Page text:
The North East suffers more from fly-tipping than any other location outside London, new figures reveal.
According to Defra, incidents of fly-tipping on public land have increased by 16% across England in 2020/2021.
London heads the list with 43 fly-tipping incidents per 1,000 people, with the North East in second place, leading to regions with 31 incidents per 1,000 people – up from 24 in the previous year.
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Councils in England dealt with a total of 1.13 million fly-tipping incidents during 2020-21.
In the North East, 47 fines were issued and 23 vehicles seized.
But these figures only account for waste illegally dumped on public land which has been reported to the authorities.
Representing around 28,000 rural businesses across England and Wales, the Country Land & Business Association (CLA) says that the vast majority of fly-tipping incidents occur on privately-owned land, painting an even more damaging picture.
CLA director North Lucinda Douglas said: “These figures do not tell the full story of this disgraceful behaviour which blights our beautiful countryside.
“Local authorities tend not to get involved with clearing incidences of fly-tipped waste from private land, leaving the landowner to clean up and foot what is often an extortionate bill.
“The Government figures do not reflect the true scale of the crime because increasing reports of fly-tipping on private rural land are not included, coupled with the country plunged into lockdown.
“Fly-tipping continues to wreck the lives of many living and working in the countryside – and significant progress needs to be made to stop it.”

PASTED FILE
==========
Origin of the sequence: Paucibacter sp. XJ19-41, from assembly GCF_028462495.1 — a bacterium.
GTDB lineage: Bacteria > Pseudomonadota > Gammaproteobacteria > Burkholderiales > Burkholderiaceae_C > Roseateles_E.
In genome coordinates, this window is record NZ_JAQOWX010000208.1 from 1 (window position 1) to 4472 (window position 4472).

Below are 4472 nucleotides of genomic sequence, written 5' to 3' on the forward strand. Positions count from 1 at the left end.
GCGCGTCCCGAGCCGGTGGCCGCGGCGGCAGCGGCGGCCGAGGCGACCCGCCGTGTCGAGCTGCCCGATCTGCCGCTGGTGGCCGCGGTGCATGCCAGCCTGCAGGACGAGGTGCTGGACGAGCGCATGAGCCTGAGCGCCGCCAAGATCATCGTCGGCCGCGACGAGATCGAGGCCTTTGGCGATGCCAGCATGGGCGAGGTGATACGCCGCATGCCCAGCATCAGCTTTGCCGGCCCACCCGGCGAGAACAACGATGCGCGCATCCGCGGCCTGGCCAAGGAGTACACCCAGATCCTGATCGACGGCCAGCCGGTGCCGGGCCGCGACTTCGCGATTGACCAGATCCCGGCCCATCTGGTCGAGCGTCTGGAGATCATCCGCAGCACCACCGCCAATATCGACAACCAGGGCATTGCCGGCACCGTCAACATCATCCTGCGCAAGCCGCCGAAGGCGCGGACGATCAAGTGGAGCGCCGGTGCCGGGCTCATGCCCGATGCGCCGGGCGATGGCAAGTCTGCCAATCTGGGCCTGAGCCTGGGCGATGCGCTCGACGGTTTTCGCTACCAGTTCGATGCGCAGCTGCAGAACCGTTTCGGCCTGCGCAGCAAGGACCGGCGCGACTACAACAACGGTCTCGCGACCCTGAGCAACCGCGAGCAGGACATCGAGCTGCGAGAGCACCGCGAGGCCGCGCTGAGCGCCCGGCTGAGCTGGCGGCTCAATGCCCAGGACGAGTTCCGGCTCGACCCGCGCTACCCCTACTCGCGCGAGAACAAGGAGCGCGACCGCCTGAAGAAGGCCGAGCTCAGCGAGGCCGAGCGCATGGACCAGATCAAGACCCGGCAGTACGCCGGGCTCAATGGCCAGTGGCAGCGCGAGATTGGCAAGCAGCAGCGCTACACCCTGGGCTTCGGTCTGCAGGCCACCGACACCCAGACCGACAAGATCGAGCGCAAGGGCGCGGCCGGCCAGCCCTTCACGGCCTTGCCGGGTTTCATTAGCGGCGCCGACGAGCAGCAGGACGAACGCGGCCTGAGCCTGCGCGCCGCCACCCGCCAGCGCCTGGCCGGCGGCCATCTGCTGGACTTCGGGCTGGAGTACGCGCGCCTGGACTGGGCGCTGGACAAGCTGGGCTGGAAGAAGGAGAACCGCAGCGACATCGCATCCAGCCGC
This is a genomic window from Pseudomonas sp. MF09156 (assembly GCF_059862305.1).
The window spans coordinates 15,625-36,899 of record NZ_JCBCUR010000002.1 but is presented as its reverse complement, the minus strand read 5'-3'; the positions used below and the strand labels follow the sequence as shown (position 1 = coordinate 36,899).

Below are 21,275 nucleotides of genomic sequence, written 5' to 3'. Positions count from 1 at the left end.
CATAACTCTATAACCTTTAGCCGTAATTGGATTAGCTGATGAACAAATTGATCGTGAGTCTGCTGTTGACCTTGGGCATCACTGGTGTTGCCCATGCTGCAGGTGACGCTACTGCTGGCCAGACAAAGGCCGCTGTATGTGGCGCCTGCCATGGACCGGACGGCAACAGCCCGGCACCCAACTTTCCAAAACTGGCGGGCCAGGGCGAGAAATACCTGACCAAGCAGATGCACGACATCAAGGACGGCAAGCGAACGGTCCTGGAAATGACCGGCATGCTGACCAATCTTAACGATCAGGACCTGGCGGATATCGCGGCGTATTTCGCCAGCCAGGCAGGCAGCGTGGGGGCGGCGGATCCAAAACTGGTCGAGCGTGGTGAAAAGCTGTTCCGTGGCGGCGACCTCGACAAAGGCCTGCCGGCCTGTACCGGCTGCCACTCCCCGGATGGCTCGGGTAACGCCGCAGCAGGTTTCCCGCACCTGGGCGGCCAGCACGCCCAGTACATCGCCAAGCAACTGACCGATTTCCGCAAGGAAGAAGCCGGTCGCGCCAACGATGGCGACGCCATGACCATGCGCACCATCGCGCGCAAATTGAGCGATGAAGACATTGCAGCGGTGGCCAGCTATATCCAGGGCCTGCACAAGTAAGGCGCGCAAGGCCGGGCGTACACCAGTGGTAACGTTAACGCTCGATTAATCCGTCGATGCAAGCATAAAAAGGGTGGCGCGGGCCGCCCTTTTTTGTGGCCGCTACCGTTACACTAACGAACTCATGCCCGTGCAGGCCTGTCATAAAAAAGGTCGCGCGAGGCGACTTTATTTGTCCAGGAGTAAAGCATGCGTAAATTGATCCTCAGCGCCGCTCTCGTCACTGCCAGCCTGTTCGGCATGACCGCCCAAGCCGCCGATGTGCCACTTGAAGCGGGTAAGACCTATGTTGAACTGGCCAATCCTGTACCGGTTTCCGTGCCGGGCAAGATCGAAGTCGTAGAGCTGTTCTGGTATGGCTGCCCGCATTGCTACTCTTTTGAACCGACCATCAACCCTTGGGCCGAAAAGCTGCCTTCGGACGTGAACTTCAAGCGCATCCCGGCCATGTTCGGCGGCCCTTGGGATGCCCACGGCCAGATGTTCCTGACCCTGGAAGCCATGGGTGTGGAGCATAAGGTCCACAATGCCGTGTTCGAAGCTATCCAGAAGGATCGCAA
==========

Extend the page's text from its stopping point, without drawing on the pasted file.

“It’s not just the odd bin bag but large household items, from unwanted sofas to broken washing machines, building materials and even asbestos being dumped across our countryside.
“Although the maximum fine for anyone caught fly-tipping is £50,000 or 12 months’ imprisonment, if convicted in a magistrates’ court, this is rarely enforced.
“Unless tougher or more realistic action is taken to combat this kind of rural crime, it will continue to wreak devastation across rural communities. This is why it’s crucial that tougher punishments are imposed by the courts.”
The Defra data shows that highways and roads are the main public area tipping sites, accounting for 43% of incidents, followed by footpaths and bridleways, then council land and back lanes.
Household waste is the main category of rubbish tipped, which includes items like furniture, old carpets, DIY items and shed and house clearances.
Small van loads are the most common tipping incident by volume.
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